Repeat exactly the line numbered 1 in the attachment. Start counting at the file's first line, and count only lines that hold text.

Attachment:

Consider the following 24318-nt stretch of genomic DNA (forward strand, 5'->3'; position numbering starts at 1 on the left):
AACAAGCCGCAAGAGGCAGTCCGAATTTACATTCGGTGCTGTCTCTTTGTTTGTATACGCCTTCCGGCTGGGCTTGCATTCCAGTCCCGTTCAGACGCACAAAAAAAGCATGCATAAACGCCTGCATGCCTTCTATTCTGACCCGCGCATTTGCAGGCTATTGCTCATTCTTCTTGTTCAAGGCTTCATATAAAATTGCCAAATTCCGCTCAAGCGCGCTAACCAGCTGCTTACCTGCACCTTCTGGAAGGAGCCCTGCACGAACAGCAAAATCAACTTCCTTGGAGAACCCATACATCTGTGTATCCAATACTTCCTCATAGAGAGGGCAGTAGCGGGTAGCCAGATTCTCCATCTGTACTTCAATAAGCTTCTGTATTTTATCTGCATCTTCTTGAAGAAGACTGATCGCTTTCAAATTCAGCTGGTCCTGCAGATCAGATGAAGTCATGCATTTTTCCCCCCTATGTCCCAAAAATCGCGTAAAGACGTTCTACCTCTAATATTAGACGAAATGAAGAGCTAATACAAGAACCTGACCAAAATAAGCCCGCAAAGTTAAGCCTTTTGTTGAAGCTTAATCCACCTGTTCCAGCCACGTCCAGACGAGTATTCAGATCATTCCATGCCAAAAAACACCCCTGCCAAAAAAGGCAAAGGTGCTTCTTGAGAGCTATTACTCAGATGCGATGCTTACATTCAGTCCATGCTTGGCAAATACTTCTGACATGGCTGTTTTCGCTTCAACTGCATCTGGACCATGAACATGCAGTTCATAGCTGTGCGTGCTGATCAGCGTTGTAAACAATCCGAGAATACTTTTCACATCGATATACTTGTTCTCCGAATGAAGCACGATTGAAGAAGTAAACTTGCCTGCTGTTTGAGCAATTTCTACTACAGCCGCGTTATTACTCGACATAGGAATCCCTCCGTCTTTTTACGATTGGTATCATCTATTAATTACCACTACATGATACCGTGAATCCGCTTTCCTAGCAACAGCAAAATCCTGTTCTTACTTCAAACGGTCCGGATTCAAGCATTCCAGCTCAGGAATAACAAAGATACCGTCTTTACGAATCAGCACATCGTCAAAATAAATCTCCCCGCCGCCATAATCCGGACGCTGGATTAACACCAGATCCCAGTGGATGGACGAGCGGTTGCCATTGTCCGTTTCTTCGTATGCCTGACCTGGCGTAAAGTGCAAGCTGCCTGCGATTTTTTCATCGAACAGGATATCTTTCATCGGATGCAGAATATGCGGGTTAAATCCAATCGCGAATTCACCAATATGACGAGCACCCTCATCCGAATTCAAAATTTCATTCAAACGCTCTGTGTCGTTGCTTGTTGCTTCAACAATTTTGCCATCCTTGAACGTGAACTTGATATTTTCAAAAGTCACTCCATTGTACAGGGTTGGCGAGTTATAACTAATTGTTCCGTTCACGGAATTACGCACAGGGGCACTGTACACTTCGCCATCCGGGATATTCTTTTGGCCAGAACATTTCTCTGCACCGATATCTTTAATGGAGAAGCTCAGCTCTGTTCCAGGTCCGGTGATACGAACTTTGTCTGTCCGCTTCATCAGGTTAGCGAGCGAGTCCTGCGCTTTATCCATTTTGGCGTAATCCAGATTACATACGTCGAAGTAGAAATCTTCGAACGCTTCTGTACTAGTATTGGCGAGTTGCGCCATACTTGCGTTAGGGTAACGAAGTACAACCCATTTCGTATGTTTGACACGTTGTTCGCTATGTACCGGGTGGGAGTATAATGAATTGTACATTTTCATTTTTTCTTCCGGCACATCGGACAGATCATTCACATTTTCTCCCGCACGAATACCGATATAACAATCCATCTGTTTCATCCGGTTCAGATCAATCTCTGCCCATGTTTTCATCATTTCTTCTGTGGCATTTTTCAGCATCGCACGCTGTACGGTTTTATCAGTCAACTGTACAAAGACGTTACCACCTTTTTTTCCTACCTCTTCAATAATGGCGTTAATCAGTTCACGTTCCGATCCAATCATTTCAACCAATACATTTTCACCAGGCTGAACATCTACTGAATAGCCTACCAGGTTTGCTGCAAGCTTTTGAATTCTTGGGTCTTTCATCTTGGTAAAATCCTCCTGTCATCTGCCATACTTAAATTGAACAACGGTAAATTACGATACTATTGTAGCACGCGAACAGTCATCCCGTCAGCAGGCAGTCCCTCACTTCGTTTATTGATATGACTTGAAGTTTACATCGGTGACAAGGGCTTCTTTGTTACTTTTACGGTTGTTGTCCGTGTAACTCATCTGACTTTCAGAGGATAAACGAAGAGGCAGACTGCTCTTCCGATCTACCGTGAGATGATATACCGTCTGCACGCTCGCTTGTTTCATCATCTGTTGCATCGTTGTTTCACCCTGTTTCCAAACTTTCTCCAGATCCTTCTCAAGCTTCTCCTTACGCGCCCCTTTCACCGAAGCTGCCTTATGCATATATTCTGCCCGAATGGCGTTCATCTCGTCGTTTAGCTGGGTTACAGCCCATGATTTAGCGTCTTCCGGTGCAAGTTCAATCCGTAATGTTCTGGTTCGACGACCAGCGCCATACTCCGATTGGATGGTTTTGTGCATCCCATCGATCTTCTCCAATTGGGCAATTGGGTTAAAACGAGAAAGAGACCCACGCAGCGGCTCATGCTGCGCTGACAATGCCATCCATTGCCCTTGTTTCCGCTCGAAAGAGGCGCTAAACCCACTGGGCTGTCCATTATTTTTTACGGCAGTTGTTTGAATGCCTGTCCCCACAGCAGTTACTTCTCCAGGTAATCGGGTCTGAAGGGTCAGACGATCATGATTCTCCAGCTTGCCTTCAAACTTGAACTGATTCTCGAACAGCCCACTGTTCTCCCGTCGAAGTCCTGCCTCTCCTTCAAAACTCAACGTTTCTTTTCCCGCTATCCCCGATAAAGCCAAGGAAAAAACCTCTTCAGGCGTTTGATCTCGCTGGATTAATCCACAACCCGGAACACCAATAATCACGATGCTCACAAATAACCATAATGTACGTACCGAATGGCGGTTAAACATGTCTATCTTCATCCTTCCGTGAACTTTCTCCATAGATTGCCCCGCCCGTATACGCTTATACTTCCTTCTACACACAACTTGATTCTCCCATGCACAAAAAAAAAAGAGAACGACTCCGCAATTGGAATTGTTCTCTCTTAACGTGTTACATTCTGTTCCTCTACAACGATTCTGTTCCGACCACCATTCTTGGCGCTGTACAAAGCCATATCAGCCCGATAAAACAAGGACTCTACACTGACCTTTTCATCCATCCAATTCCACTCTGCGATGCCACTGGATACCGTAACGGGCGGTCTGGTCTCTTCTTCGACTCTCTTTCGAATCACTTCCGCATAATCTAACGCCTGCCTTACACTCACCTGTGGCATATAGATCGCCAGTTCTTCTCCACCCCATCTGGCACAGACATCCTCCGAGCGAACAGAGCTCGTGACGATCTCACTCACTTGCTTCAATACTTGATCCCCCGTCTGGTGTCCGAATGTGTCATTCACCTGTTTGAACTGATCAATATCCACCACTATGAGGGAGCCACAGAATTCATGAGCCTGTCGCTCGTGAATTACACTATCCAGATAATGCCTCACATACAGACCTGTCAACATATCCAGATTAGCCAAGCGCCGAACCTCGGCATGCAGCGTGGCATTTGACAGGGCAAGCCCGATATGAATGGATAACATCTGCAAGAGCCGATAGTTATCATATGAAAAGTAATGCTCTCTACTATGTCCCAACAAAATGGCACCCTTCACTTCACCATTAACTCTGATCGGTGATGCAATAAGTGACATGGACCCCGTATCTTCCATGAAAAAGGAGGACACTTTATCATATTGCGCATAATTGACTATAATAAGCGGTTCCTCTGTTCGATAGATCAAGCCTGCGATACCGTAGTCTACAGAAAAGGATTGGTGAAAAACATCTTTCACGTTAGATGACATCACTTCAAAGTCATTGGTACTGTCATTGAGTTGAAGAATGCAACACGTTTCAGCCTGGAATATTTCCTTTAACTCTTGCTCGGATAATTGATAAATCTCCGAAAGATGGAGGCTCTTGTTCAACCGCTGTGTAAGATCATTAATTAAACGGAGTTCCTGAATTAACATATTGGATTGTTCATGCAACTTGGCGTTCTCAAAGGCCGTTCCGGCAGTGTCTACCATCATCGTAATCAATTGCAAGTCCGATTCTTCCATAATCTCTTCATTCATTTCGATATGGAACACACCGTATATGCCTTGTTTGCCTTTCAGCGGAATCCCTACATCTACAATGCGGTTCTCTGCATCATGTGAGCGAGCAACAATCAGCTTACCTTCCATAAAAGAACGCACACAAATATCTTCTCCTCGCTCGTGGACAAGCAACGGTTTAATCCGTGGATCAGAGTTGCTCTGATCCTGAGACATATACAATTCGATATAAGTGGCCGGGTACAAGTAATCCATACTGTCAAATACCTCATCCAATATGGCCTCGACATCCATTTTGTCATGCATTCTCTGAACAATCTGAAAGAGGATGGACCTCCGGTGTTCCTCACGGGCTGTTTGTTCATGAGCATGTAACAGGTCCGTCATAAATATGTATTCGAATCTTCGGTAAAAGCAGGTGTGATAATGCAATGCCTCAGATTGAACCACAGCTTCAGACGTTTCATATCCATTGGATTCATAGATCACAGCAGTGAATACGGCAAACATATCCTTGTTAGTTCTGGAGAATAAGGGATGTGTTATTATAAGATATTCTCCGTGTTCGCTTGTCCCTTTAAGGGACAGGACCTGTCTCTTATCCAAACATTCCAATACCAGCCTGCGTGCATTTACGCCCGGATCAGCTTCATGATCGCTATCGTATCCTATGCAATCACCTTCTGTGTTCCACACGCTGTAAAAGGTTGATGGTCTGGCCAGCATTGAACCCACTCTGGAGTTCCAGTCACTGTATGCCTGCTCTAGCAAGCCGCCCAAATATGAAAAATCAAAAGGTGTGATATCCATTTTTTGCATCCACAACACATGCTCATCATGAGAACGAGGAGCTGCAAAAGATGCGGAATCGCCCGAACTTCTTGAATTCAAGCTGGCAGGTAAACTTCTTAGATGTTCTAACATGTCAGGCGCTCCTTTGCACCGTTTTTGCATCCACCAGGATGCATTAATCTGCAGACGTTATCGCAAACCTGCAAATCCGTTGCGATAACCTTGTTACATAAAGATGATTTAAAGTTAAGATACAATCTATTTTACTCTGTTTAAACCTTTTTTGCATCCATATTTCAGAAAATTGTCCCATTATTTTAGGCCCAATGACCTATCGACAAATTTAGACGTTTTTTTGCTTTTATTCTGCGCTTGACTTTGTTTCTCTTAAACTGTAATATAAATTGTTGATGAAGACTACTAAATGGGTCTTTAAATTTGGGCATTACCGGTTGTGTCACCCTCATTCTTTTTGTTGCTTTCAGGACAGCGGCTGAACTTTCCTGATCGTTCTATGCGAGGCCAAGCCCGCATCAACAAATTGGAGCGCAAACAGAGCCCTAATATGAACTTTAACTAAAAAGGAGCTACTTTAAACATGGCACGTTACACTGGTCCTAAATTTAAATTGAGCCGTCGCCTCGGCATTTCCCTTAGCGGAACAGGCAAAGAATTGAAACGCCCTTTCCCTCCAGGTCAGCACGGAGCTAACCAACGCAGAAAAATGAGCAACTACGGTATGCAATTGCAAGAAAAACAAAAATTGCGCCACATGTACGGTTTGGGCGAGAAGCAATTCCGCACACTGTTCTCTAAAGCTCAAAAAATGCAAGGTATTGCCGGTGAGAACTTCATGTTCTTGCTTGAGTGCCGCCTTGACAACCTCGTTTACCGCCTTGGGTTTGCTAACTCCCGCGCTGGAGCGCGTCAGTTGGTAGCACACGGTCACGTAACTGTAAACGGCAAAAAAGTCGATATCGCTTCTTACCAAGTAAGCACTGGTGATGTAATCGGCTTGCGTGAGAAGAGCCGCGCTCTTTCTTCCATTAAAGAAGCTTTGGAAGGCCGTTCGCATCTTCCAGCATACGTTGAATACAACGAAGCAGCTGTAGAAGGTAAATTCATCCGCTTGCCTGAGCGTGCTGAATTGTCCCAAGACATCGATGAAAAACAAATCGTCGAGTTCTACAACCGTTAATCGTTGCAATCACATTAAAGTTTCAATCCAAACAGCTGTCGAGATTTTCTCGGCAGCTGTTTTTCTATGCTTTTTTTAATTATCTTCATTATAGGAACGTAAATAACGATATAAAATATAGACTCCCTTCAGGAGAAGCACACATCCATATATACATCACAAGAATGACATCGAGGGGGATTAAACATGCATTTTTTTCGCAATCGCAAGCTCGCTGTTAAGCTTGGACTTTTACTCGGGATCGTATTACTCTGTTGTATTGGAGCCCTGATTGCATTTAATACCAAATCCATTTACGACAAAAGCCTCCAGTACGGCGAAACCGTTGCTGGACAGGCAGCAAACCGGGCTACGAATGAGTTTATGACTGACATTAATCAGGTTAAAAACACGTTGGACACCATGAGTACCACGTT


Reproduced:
Consider the following 24318-nt stretch of genomic DNA (forward strand, 5'->3'; position numbering starts at 1 on the left):